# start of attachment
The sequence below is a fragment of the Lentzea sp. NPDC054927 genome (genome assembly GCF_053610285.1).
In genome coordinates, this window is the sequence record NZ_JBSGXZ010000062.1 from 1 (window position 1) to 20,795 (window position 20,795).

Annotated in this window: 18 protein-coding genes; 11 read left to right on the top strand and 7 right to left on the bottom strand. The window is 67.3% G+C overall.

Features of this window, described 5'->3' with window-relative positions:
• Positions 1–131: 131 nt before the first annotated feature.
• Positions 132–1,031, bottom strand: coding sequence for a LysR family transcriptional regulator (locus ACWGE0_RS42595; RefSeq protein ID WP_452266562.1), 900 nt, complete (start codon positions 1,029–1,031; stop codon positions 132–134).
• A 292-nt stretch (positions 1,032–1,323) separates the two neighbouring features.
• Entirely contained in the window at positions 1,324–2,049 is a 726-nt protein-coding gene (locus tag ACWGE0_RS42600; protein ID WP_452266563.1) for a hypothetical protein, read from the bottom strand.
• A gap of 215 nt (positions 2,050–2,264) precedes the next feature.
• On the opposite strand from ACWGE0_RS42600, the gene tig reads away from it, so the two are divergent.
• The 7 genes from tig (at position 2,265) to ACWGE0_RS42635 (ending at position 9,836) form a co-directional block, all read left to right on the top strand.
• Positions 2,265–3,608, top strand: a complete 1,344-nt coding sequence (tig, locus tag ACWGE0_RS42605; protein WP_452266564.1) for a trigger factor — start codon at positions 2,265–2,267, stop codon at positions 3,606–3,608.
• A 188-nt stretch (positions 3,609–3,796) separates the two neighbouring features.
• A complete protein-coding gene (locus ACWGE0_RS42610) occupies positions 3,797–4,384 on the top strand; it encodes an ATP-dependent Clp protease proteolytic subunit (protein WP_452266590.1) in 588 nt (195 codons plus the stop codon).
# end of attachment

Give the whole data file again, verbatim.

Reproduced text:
The sequence below is a fragment of the Lentzea sp. NPDC054927 genome (genome assembly GCF_053610285.1).
In genome coordinates, this window is the sequence record NZ_JBSGXZ010000062.1 from 1 (window position 1) to 20,795 (window position 20,795).

Annotated in this window: 18 protein-coding genes; 11 read left to right on the top strand and 7 right to left on the bottom strand. The window is 67.3% G+C overall.

Features of this window, described 5'->3' with window-relative positions:
• Positions 1–131: 131 nt before the first annotated feature.
• Positions 132–1,031, bottom strand: coding sequence for a LysR family transcriptional regulator (locus ACWGE0_RS42595; RefSeq protein ID WP_452266562.1), 900 nt, complete (start codon positions 1,029–1,031; stop codon positions 132–134).
• A 292-nt stretch (positions 1,032–1,323) separates the two neighbouring features.
• Entirely contained in the window at positions 1,324–2,049 is a 726-nt protein-coding gene (locus tag ACWGE0_RS42600; protein ID WP_452266563.1) for a hypothetical protein, read from the bottom strand.
• A gap of 215 nt (positions 2,050–2,264) precedes the next feature.
• On the opposite strand from ACWGE0_RS42600, the gene tig reads away from it, so the two are divergent.
• The 7 genes from tig (at position 2,265) to ACWGE0_RS42635 (ending at position 9,836) form a co-directional block, all read left to right on the top strand.
• Positions 2,265–3,608, top strand: a complete 1,344-nt coding sequence (tig, locus tag ACWGE0_RS42605; protein WP_452266564.1) for a trigger factor — start codon at positions 2,265–2,267, stop codon at positions 3,606–3,608.
• A 188-nt stretch (positions 3,609–3,796) separates the two neighbouring features.
• A complete protein-coding gene (locus ACWGE0_RS42610) occupies positions 3,797–4,384 on the top strand; it encodes an ATP-dependent Clp protease proteolytic subunit (protein WP_452266590.1) in 588 nt (195 codons plus the stop codon).